In the WB study (2005) this model represented 42% of all countries in the study.
In this case, a regulator supervises two of the three major financial activities. Examples in which a single agency works on banks and securities firms are Finland, Luxembourg or Switzerland. This comprised 6% of the countries in the WB study (2005).
Examples in which a single agency works on banks and insurance companies are Belgium and Canada (comprising 12% of countries). Examples in which a single regulator supervises securities firms and insurers are Chile, Slovakia or South Africa (11% of countries).
This case includes some varieties: if all existing regulators are merged into a single institution we are talking about the fully unified one. A close case (although preserving the central bank), is the UK's FSA.
Sometimes, instead of working on the institutions being regulated, the supervisors are split on two or more: an institution for prudential supervision of all entities, a separate institution for supervision of market conduct. If split into two, this is known as the ‘twin peaks’ model. The two cases are Australia and the Netherlands.
Some small population countries (and countries that recently entered into the EU) follow this model; notable cases are Austria, Denmark, Norway, and Sweden. More notable because of their population size and large economy are Germany, Japan, and the UK. Of the countries studied, 29% had a unified regulator system.
Some advantages of unification with disadvantages added
Paraphrasing the World Bank (2005), there is merit in the arguments for a unified model, but also several good reservations may be stated. And Abrams and Taylor (2002) offer good comments about, 1 the risks and unpredictability of the very change itself (you can end up with a system weaker than the original one due to bargaining and political capture), and 2 the risks of qualified, experienced staff turnover in their Box 6.1.
Some advantages of unified systems listed by the WB (2005) and Abrams and Taylor (2002), or weaknesses of fragmented systems follow, along with comments adding disadvantages (or strengths of fragmented systems) in italics. We simplify the very appropriate caveats, buts and ifs:
A regulator that mirrors the conglomerates' structure should monitor more effectively the full range of activities of such complex organizations. Why is this assumed to refer to unification? First of all, corporations frequently divide themselves in fully independent national groups, comprised in turn of several companies. In several countries you can find IBM itself (which has several divisions), IBM GBS, IBM Global Finance, IBM Data and a couple others. Of course, auditing units and risk management divisions are multiplied almost accordingly. Never it was intended to have all audit sections fully unified. Maybe lawmakers and supervisors need to ask themselves why corporate life is so different. Or can we be sure that private firms are so wrong on so many areas? And second, although firms have diversified, their core business keeps being dominant in the overwhelming majority of cases. The risks nature is different enough to warrant different prudential supervisory regimes, and there would be few (if any) efficiencies in bringing their supervision together.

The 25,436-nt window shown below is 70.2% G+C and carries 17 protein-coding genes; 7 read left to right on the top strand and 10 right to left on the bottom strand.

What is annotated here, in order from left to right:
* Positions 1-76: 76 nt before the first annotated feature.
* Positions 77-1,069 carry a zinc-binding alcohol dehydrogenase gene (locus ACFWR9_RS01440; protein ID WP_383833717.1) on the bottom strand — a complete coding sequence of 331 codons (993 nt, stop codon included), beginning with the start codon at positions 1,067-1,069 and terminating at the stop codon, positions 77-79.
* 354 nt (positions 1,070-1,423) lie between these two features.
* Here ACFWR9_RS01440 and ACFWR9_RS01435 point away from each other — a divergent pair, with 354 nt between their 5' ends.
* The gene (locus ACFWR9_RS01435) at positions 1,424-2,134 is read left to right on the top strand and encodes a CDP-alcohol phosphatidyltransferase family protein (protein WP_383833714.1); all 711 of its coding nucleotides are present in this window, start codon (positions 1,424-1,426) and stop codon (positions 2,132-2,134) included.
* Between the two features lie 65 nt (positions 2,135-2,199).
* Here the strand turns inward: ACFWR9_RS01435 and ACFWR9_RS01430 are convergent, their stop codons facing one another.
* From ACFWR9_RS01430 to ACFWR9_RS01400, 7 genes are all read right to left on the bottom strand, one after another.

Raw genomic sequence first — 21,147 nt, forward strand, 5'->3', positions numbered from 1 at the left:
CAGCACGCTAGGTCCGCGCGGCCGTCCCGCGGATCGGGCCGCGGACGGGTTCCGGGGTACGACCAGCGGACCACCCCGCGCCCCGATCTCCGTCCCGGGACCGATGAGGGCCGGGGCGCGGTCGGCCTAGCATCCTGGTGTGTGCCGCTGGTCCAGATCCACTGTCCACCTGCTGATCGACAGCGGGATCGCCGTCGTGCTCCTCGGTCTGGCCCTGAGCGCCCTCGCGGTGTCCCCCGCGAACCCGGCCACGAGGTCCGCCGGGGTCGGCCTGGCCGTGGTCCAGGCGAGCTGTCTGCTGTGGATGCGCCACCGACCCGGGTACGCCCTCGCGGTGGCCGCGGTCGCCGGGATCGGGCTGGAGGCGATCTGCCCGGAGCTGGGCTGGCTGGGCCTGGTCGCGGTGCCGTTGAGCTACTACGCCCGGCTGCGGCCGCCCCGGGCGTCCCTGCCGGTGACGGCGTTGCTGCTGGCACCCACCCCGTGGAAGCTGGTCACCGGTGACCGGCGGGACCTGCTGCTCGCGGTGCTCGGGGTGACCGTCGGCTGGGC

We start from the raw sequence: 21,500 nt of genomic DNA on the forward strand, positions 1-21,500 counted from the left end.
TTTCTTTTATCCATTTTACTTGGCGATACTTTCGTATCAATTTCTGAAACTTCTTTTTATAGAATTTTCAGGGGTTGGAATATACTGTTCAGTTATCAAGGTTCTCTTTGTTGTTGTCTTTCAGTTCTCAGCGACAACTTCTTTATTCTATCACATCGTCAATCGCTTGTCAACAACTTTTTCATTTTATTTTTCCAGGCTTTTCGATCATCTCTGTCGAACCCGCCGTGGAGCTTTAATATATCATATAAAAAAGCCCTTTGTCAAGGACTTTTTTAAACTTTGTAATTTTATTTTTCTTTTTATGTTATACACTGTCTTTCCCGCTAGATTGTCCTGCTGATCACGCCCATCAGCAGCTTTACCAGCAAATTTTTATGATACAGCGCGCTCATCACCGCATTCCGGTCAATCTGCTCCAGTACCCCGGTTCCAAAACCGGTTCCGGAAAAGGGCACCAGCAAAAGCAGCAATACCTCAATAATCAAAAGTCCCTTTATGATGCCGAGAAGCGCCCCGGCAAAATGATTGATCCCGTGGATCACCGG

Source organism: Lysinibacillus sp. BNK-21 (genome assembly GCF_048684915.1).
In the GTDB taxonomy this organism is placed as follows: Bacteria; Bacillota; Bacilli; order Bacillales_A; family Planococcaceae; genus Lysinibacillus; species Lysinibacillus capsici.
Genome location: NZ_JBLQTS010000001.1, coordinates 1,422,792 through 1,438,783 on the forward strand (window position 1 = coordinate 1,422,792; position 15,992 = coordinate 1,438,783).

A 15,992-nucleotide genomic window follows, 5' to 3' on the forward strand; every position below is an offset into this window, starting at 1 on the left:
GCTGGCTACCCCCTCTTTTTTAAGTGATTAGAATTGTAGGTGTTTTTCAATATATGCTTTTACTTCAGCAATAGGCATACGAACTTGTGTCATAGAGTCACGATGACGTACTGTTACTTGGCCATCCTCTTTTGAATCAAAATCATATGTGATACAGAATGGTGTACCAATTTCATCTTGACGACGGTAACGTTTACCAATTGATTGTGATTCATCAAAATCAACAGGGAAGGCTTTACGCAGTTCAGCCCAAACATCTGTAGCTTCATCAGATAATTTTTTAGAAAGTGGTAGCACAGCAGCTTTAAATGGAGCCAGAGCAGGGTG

The regulator can be understood and recognized as such by regulated firms and individuals. Moral hazard can increase: many may understand that all creditors protected by a supervisor will receive equal protection.
The regulator should "avoid problems" of duplication, gaps, inconsistencies, and competitive inequality that can arise with a regime that is based on several institutions. Maybe that "avoid" is too optimistic? Could be better to say "reduce"? And second, such regulator that could "avoid" inconsistencies, overlaps and duplication could become excessively bureaucratic and slow to confront changes in the financial world.
The single agency should minimize regulatory arbitrage (e.g., the placement of a financial product in that part of a conglomerate where the supervisory oversight is lowest). This arbitrage also can induce “competition in laxity,” or rush to the bottom. This last is not necessarily bad if the regulatory regime is not a corrupt one. It is not clear that contention of state growth is counter to the people's interests, and some argue otherwise.
Economies of scale can be gained (particularly with respect to skill requirements and recruitment of staff members). A single regulator might be more efficient because of shared resources (like shared IT systems). This might apply particularly to the “small-country” case (and small financial sector case). So maybe Australia, the Scandinavian countries and other small population countries can get the much heralded economies of scale, but these are almost ruled out by the WB in cases like the US and the UK. Besides, economies of scale, as in corporate life, may not happen, and X-inefficiencies may arise.
Deployment of staff members within a unified agency should be optimal, compared to the specialist and fragmented regulator. Experience in the corporate world says this same and the opposite.Rustomjee (2009, p. 34), shows this was not done well at the UK's FSA. Besides, that advantage can quickly disappear past some size limit.
If expertise in regulation is in short supply, expertise might be used more effectively if concentrated within a single agency, which also might offer better career prospects. Wrongly done, it could reduce prestige of the better workers, who may leave for the private sector.
Accountability of regulation also might be more certain with a simple structure if for no other reason than that it would be more difficult for different agencies to “pass the buck.” This can also happen among units of any organization. Besides, accountability might be more difficult if clear objectives are not defined, and definition of those in a single regulator can be more difficult to attain.